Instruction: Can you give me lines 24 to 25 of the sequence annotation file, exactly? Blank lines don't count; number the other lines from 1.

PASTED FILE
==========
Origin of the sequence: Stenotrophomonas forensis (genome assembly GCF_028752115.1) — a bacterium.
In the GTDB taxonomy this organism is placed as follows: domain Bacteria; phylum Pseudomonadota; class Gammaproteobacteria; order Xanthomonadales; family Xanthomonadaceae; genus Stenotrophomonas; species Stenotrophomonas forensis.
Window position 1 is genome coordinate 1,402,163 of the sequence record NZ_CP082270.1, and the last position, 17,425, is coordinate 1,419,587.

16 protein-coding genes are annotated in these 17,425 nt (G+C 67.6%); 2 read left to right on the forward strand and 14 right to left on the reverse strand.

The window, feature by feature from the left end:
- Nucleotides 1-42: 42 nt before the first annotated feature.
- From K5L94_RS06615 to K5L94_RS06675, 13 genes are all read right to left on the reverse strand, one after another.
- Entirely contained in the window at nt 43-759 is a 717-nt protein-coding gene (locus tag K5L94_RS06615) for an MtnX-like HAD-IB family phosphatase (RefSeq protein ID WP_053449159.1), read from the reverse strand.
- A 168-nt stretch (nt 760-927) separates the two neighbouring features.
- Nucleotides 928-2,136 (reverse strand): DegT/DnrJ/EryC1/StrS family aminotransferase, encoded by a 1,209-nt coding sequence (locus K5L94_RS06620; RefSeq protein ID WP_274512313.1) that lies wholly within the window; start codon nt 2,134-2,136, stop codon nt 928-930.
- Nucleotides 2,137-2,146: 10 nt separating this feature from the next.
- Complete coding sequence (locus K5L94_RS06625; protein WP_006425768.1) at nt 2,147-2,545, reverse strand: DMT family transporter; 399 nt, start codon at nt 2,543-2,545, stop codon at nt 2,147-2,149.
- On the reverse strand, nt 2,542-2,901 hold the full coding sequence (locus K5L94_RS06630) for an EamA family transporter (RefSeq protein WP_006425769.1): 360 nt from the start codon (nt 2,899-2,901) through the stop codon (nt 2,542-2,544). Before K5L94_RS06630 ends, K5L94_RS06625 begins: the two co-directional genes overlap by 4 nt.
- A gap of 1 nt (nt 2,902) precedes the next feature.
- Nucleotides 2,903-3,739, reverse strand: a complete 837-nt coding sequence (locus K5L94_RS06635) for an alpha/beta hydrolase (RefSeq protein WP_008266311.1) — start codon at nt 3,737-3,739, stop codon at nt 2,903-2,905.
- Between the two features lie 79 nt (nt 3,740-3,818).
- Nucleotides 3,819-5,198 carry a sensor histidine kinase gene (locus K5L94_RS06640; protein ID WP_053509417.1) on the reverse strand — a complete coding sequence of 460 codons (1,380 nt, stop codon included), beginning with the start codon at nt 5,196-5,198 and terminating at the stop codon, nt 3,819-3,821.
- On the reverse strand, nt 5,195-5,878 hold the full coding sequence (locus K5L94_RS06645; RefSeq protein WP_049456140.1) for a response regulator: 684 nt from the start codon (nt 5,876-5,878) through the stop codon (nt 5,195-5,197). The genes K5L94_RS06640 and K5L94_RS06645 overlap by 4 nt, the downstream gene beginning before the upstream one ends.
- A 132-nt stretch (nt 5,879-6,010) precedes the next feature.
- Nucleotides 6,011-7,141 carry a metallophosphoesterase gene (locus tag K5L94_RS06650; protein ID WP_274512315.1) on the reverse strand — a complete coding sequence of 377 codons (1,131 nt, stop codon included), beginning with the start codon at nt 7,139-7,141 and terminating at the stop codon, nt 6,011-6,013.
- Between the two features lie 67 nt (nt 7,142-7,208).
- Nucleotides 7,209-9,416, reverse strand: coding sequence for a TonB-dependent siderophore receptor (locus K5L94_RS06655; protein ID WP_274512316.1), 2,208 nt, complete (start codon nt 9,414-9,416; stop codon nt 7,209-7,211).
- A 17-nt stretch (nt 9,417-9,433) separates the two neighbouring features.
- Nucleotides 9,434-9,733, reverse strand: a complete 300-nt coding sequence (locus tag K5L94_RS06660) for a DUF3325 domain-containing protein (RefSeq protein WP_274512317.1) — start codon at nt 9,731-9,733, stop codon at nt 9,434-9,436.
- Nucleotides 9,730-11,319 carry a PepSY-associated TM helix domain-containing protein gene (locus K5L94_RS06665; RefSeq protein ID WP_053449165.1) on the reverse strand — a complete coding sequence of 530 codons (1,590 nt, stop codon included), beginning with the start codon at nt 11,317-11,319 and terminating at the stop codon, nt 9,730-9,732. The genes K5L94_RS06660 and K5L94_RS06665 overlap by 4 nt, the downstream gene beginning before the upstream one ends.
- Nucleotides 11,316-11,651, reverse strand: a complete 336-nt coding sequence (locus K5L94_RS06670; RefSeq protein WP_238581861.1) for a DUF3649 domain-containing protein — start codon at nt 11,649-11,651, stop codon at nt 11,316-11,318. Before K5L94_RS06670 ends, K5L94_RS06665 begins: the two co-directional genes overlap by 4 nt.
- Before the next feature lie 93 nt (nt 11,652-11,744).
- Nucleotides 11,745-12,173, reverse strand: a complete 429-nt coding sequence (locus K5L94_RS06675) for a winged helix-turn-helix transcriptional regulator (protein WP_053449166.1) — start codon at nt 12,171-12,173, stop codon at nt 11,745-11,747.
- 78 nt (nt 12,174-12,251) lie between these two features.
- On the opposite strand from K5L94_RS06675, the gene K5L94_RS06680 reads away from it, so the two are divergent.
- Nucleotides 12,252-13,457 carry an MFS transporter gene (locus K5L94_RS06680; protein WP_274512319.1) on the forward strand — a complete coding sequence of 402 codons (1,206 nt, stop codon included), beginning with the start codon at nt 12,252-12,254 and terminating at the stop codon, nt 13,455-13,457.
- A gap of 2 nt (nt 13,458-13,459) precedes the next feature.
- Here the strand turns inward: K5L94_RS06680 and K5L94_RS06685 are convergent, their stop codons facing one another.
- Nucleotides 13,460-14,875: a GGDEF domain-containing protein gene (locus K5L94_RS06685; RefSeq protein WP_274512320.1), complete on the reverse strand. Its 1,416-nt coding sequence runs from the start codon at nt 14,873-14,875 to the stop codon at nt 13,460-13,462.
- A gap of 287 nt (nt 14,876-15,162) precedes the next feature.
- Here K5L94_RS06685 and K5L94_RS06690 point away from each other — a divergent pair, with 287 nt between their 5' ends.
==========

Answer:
- Nucleotides 9,434-9,733, reverse strand: a complete 300-nt coding sequence (locus tag K5L94_RS06660) for a DUF3325 domain-containing protein (RefSeq protein WP_274512317.1) — start codon at nt 9,731-9,733, stop codon at nt 9,434-9,436.
- Nucleotides 9,730-11,319 carry a PepSY-associated TM helix domain-containing protein gene (locus K5L94_RS06665; RefSeq protein ID WP_053449165.1) on the reverse strand — a complete coding sequence of 530 codons (1,590 nt, stop codon included), beginning with the start codon at nt 11,317-11,319 and terminating at the stop codon, nt 9,730-9,732. The genes K5L94_RS06660 and K5L94_RS06665 overlap by 4 nt, the downstream gene beginning before the upstream one ends.